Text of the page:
We would like to ensure that you are still receiving content that you find useful – please confirm that you would like to continue to receive ILO newsletters.
30 September 2014
In Dah Sing Insurance Services Ltd v Singh, the Hong Kong District Court ruled in favour of the insurance agent in respect of a negligence claim arising from a breach of statutory duty by the insurer.(1) More than a year later, the Hong Kong Court of Appeal has handed down a judgment overturning the lower court's decision.(2) The court held that the insurance agent had no cause of action for negligence against the insurer.
The defendant, Gill Gurbox Singh, was an insurance agent of the plaintiff, Dah Sing Insurance Services Ltd. In August 2007 Singh's appointment with Dah Sing was terminated. In April 2008 Dah Sing issued a writ in the district court seeking repayment of the sign-on fee and monthly allowances previously paid to Singh.
Singh counterclaimed against Dah Sing for the outstanding monthly allowance and office allowance, as well as damages for loss of income as a result of Dah Sing's failure to report:
The trial judge ordered Singh to repay the sign-on fee to Dah Sing, but dismissed Dah Sing's claim for repayment of the monthly allowances. Singh was held to be entitled to the outstanding monthly allowance and office allowance, as well as damages for loss of income, as a result of Dah Sing's breach of statutory duty.
Dah Sing appealed on the grounds that Singh had failed to plead specifically in his amended defence and counterclaim:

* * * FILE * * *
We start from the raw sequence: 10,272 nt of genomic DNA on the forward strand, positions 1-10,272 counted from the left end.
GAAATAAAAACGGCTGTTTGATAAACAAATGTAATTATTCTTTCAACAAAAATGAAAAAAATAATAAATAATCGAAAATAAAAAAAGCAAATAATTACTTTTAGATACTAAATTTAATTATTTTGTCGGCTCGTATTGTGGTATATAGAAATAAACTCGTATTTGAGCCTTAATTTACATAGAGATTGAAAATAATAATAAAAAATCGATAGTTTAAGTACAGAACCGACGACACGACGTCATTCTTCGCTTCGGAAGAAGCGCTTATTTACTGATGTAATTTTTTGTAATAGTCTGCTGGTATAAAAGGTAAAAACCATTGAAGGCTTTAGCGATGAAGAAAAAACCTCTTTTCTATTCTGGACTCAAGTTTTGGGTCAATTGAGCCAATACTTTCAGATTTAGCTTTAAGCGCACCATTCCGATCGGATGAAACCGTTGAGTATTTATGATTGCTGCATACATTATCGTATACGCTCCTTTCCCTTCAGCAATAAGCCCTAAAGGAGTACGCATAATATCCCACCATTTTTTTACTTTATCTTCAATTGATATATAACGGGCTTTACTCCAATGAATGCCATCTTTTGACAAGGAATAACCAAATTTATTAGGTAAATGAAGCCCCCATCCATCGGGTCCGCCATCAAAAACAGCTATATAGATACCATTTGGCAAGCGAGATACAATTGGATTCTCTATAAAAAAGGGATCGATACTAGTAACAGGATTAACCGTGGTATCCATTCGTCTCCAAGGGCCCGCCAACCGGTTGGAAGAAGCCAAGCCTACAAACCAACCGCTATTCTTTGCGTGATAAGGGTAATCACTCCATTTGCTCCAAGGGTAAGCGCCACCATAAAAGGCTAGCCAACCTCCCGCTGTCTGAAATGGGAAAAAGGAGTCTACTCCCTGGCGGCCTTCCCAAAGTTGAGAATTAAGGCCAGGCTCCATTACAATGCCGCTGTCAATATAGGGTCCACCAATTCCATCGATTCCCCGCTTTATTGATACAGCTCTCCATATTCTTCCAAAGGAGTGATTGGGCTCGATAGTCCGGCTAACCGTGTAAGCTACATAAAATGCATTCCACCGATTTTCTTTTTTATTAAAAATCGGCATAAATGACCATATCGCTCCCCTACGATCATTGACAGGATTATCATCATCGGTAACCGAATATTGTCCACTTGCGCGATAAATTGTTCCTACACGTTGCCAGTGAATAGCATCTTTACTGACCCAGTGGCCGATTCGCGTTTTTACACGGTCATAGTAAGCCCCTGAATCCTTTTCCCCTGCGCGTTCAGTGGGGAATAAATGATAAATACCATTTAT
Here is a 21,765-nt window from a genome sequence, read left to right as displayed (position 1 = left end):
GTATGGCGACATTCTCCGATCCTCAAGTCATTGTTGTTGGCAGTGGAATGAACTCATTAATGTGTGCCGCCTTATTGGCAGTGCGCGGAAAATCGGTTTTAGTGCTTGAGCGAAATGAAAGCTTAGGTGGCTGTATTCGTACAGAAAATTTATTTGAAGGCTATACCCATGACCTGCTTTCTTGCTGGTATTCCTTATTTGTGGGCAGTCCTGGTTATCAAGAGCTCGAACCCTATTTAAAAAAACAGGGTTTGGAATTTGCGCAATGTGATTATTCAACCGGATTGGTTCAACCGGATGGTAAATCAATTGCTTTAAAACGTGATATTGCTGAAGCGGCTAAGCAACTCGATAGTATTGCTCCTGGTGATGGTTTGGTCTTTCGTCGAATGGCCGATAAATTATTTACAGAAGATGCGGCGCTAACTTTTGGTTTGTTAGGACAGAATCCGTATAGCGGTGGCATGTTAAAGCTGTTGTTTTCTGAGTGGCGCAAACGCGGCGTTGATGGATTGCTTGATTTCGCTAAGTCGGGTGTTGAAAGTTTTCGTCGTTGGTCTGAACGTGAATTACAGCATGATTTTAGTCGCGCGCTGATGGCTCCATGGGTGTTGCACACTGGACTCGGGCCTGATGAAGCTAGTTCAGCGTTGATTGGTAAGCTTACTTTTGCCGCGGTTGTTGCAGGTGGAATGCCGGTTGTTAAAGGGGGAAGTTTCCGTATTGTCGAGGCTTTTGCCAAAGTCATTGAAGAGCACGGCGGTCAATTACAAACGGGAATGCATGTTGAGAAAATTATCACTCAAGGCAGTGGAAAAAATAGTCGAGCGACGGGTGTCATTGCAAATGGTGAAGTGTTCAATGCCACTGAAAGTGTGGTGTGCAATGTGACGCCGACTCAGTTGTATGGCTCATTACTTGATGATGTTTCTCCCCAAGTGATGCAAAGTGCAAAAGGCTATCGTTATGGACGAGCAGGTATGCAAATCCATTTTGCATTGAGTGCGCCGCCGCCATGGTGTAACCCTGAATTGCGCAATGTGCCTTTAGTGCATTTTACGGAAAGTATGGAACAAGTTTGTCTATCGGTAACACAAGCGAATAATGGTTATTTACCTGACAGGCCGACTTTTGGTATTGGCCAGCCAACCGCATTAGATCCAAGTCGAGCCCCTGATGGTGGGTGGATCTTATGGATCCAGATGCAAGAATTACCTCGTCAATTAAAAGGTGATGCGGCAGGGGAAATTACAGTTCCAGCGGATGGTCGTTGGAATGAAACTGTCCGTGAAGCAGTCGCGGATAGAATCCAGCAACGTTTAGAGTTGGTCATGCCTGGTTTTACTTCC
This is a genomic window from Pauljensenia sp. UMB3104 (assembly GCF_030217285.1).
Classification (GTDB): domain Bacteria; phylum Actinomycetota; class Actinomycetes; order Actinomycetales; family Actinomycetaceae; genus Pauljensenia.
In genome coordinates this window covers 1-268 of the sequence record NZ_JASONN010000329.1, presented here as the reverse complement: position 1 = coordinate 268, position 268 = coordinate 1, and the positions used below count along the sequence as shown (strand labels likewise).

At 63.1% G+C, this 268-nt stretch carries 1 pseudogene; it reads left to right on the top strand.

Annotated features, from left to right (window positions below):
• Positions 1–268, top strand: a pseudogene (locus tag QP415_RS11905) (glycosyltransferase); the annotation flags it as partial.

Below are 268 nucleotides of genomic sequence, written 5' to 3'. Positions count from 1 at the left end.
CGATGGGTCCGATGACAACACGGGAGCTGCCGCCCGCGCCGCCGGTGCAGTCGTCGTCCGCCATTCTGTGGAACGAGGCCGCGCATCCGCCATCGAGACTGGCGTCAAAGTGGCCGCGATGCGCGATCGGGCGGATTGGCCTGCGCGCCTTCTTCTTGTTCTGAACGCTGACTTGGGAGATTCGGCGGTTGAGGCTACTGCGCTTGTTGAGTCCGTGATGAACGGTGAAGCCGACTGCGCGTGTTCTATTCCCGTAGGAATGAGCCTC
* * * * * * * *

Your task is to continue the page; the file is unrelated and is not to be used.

Pleading the specifics
The appeal court held that while there was room for improvement in Singh's pleading, it was sufficient for it to contain all the material facts he relied on to bring a negligence claim against Dah Sing in the defence and counterclaim, notwithstanding that Singh had not used phrases such as 'duty of care' and did not specifically plead that he was claiming damages for negligence.
In this case, Singh had pleaded the relationship between the parties, which was alleged to give rise to a duty of care owed by Dah Sing to avoid causing loss and damage to Singh. There were sufficient averments to establish Dah Sing's responsibility to report his termination of appointment and his CPD credits. In addition, the court noted that Dah Sing's counsel did not question the bases relied on by Singh in his counterclaim for damages, nor did he argue that there was no statutory duty on the part of Dah Sing throughout the course of the trial.
The court found that since the hearing was conducted on some unpleaded bases and the pleadings were disregarded by the parties, objections to pleadings would not have much force. It was open to Singh to raise a claim in negligence and for the court to consider Dah Sing's failure to check the movement record in determining whether there was a breach of duty of care.
However, the court emphasised that whether a duty of care at common law was owed by Dah Sing was a different issue.
Civil right of action against breach of statutory obligation
Apart from what was pleaded in Dah Sing's grounds of appeal, the court considered whether it was viable for Singh to bring a civil cause of action in respect of Dah Sing's breach of statutory duty.